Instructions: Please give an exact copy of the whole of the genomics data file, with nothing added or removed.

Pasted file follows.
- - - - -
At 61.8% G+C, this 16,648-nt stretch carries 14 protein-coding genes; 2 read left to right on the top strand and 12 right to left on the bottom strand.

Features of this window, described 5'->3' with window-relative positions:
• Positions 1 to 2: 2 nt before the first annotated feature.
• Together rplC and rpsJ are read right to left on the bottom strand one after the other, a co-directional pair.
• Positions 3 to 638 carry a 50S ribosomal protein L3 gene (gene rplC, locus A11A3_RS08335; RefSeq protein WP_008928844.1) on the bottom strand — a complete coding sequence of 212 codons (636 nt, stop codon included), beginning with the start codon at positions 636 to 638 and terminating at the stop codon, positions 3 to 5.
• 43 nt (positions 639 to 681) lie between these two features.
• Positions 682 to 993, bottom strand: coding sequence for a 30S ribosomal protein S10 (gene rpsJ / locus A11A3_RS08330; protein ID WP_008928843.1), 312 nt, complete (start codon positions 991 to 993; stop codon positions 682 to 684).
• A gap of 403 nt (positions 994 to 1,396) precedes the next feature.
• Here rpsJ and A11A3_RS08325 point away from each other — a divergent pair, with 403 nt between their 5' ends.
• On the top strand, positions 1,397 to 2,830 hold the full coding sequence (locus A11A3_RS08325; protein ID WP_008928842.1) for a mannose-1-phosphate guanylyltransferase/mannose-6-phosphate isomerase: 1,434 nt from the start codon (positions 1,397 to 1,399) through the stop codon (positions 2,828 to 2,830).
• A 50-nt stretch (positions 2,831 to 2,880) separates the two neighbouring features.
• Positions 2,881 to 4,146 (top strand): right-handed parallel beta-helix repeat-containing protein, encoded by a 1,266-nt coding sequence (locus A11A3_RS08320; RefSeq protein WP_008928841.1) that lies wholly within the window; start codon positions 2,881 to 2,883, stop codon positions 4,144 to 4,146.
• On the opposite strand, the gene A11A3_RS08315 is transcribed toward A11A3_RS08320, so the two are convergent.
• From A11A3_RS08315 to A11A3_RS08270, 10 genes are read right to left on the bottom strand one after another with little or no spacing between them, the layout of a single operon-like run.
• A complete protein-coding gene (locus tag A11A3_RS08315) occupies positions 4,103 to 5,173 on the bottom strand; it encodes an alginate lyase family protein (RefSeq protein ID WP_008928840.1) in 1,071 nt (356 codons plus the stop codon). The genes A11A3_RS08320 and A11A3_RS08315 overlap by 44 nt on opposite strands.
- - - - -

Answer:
At 61.8% G+C, this 16,648-nt stretch carries 14 protein-coding genes; 2 read left to right on the top strand and 12 right to left on the bottom strand.

Features of this window, described 5'->3' with window-relative positions:
• Positions 1 to 2: 2 nt before the first annotated feature.
• Together rplC and rpsJ are read right to left on the bottom strand one after the other, a co-directional pair.
• Positions 3 to 638 carry a 50S ribosomal protein L3 gene (gene rplC, locus A11A3_RS08335; RefSeq protein WP_008928844.1) on the bottom strand — a complete coding sequence of 212 codons (636 nt, stop codon included), beginning with the start codon at positions 636 to 638 and terminating at the stop codon, positions 3 to 5.
• 43 nt (positions 639 to 681) lie between these two features.
• Positions 682 to 993, bottom strand: coding sequence for a 30S ribosomal protein S10 (gene rpsJ / locus A11A3_RS08330; protein ID WP_008928843.1), 312 nt, complete (start codon positions 991 to 993; stop codon positions 682 to 684).
• A gap of 403 nt (positions 994 to 1,396) precedes the next feature.
• Here rpsJ and A11A3_RS08325 point away from each other — a divergent pair, with 403 nt between their 5' ends.
• On the top strand, positions 1,397 to 2,830 hold the full coding sequence (locus A11A3_RS08325; protein ID WP_008928842.1) for a mannose-1-phosphate guanylyltransferase/mannose-6-phosphate isomerase: 1,434 nt from the start codon (positions 1,397 to 1,399) through the stop codon (positions 2,828 to 2,830).
• A 50-nt stretch (positions 2,831 to 2,880) separates the two neighbouring features.
• Positions 2,881 to 4,146 (top strand): right-handed parallel beta-helix repeat-containing protein, encoded by a 1,266-nt coding sequence (locus A11A3_RS08320; RefSeq protein WP_008928841.1) that lies wholly within the window; start codon positions 2,881 to 2,883, stop codon positions 4,144 to 4,146.
• On the opposite strand, the gene A11A3_RS08315 is transcribed toward A11A3_RS08320, so the two are convergent.
• From A11A3_RS08315 to A11A3_RS08270, 10 genes are read right to left on the bottom strand one after another with little or no spacing between them, the layout of a single operon-like run.
• A complete protein-coding gene (locus tag A11A3_RS08315) occupies positions 4,103 to 5,173 on the bottom strand; it encodes an alginate lyase family protein (RefSeq protein ID WP_008928840.1) in 1,071 nt (356 codons plus the stop codon). The genes A11A3_RS08320 and A11A3_RS08315 overlap by 44 nt on opposite strands.